The merging of massive data-sets with analytical tools from Statistics, Computer Science, and Operations Research has created the emerging field of analytics. Methods are developing rapidly based on statistical platforms such as SAS and R, or more general purpose programming tools such as Python. This course will build on the basis from MGTSC 501 to provide an overview of Big Data and analytics, and develop programming and methodological skills to acquire, analyze, and present analysis. Prerequisite: MGTSC 501.
This course is concerned with methods used to predict the uncertain nature of business trends in an effort to help managers make better decisions and plans. Such efforts often involve the study of historical data and manipulation of these data to search for patterns that can be effectively extrapolated to produce forecasts. This is a business statistics course that covers all aspects of business forecasting where the emphasis is on intuitive concepts and applications. Topics covered include the family of exponential smoothing methods, decomposition methods, dynamic regression methods, Box-Jenkins methods and judgmental forecasting methods (e.g. the Delphi method). Because forecasting is best taught through practice, the course contains numerous real, relevant, business oriented case studies and examples that students can use to practice the application of concepts. Prerequisites: MGTSC 312, MGTSC 352 or OM 352.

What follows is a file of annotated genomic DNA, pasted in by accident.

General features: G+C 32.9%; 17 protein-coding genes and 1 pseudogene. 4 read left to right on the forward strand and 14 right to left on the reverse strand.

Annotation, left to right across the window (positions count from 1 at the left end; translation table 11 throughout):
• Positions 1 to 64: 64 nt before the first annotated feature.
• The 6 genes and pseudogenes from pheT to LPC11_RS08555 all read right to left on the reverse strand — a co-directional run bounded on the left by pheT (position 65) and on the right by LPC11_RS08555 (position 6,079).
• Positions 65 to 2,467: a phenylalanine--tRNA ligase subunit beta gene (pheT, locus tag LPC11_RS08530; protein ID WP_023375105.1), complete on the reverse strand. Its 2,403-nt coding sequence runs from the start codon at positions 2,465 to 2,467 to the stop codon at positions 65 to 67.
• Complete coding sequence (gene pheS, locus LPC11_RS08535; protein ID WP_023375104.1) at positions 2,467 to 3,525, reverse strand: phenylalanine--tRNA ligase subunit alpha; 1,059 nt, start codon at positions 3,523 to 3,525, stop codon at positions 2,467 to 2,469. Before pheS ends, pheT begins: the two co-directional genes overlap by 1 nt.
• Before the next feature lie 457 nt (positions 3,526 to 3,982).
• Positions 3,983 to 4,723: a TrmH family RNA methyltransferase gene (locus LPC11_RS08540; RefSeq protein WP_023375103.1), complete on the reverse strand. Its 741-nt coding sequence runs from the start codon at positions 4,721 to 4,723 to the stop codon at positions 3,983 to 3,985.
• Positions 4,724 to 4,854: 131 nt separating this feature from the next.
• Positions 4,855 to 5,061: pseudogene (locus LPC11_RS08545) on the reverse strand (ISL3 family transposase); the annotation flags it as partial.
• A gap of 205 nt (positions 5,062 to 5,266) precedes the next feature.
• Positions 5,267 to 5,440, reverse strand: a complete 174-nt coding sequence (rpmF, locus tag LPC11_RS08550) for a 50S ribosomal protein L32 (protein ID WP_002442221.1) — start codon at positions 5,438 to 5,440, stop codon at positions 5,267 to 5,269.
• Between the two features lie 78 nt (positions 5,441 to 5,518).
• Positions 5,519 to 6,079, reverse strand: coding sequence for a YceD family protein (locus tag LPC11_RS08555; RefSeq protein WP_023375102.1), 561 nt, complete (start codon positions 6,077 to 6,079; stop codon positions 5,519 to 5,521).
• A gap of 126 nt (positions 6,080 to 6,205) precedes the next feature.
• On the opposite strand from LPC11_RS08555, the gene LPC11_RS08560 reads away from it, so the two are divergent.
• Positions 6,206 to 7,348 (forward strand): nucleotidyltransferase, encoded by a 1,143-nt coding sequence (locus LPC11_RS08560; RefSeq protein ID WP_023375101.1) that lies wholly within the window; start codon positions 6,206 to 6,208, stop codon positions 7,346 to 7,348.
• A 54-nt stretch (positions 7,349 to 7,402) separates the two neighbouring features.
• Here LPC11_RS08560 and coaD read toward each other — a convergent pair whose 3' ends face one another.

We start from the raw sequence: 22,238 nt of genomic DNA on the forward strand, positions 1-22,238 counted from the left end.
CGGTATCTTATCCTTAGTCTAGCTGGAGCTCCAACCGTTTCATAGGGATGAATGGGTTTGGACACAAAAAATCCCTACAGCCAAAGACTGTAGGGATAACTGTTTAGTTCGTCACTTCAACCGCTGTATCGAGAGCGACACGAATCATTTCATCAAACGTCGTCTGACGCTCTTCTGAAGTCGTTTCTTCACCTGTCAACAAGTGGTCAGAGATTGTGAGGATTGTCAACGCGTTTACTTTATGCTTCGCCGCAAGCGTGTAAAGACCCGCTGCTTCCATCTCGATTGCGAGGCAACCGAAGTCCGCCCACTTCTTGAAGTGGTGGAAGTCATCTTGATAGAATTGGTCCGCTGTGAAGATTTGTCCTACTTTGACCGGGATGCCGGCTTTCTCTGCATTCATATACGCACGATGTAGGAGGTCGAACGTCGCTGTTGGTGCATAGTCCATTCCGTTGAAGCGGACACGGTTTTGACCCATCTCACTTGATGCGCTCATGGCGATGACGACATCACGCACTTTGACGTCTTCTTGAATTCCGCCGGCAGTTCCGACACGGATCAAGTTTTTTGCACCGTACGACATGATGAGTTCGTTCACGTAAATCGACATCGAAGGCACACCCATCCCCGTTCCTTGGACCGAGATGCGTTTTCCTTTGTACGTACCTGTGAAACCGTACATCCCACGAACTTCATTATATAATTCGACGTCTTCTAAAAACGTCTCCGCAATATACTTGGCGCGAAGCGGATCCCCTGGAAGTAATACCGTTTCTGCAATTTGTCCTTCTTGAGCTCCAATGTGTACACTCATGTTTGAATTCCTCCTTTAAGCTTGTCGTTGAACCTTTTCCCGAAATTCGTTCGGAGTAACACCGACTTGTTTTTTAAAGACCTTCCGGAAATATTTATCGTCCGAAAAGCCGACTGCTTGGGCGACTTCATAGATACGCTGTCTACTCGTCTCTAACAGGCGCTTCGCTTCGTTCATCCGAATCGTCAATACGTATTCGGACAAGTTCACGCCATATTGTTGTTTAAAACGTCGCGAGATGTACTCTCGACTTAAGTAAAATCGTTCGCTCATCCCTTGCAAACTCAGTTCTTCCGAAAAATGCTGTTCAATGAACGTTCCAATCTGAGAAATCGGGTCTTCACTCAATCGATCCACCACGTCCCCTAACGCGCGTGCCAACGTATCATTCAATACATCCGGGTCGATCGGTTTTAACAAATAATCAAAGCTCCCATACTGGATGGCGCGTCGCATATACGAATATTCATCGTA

Normally restricted to third- and fourth- year Business students. Prerequisites: MGTSC 312 or consent of Department. Additional prerequisites may be required.
An overview of multivariate data analysis normally taken by students in the first year of the Business PhD program. Designed to bring students to the point where they are comfortable with commonly used data analysis techniques available in most statistical software packages. Students are expected to complete exercises in data analysis and in solving proofs of the major results. Topics will include univariate analysis, bivariate analysis, multiple linear regression, and analysis of variance. It is expected that students have as background at least one semester of calculus, one semester of linear algebra, and two semesters introduction to probability, probability distributions and statistical inference. Prerequisite: Registration in Business PhD Program or written permission of instructor. Approval of the Business PhD Program Director is also required for non-PhD students.